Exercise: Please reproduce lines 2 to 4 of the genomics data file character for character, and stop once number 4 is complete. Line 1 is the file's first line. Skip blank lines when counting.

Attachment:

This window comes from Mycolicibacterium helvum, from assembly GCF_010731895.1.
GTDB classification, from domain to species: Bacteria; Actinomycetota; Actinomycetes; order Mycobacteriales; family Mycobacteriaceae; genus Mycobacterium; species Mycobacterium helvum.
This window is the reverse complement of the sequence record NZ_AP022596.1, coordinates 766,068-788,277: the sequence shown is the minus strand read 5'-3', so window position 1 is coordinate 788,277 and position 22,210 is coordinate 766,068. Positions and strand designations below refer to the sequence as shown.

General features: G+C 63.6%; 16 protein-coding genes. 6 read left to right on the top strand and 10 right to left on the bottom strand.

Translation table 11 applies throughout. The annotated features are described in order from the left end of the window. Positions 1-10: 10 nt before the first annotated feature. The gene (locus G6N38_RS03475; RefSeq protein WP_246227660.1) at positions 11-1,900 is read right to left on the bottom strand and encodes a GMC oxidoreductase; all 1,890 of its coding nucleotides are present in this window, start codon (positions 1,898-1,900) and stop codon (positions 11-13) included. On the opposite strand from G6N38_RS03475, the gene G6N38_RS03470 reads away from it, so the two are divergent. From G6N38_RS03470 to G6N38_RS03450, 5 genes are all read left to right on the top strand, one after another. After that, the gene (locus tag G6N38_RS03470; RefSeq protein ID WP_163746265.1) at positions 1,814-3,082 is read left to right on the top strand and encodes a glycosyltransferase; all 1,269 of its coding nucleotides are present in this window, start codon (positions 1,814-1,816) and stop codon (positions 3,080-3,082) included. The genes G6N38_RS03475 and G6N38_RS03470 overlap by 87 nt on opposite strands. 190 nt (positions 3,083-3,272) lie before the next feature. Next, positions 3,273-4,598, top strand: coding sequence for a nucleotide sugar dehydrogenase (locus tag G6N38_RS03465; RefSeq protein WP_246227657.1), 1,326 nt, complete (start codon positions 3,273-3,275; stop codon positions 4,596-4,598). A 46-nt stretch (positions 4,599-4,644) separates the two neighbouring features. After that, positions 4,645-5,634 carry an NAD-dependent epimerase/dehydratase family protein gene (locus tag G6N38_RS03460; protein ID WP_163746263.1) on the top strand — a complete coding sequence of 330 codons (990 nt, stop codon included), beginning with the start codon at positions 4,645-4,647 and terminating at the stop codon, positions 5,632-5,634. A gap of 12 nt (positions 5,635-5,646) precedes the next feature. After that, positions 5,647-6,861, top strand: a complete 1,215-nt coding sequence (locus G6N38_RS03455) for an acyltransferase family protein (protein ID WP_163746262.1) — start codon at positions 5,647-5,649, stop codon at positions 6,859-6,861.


GTDB classification, from domain to species: Bacteria; Actinomycetota; Actinomycetes; order Mycobacteriales; family Mycobacteriaceae; genus Mycobacterium; species Mycobacterium helvum.
This window is the reverse complement of the sequence record NZ_AP022596.1, coordinates 766,068-788,277: the sequence shown is the minus strand read 5'-3', so window position 1 is coordinate 788,277 and position 22,210 is coordinate 766,068. Positions and strand designations below refer to the sequence as shown.

General features: G+C 63.6%; 16 protein-coding genes. 6 read left to right on the top strand and 10 right to left on the bottom strand.